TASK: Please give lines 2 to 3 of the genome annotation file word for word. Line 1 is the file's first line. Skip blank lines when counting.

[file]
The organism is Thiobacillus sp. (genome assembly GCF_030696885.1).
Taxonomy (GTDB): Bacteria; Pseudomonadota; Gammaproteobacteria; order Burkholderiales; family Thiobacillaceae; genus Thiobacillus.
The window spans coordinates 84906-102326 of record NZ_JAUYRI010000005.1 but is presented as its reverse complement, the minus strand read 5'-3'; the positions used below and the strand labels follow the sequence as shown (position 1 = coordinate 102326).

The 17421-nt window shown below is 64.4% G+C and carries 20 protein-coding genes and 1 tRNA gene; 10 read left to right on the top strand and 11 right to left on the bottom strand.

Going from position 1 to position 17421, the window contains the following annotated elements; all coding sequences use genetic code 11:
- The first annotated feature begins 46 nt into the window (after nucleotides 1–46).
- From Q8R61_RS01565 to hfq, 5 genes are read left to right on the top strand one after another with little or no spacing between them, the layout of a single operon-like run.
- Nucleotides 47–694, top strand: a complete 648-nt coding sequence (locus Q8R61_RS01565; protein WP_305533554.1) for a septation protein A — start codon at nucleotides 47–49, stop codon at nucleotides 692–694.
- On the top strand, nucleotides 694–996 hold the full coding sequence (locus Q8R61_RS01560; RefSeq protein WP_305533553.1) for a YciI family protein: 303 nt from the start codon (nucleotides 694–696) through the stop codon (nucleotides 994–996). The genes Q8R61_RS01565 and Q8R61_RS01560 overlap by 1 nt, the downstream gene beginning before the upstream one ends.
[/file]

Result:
Taxonomy (GTDB): Bacteria; Pseudomonadota; Gammaproteobacteria; order Burkholderiales; family Thiobacillaceae; genus Thiobacillus.
The window spans coordinates 84906-102326 of record NZ_JAUYRI010000005.1 but is presented as its reverse complement, the minus strand read 5'-3'; the positions used below and the strand labels follow the sequence as shown (position 1 = coordinate 102326).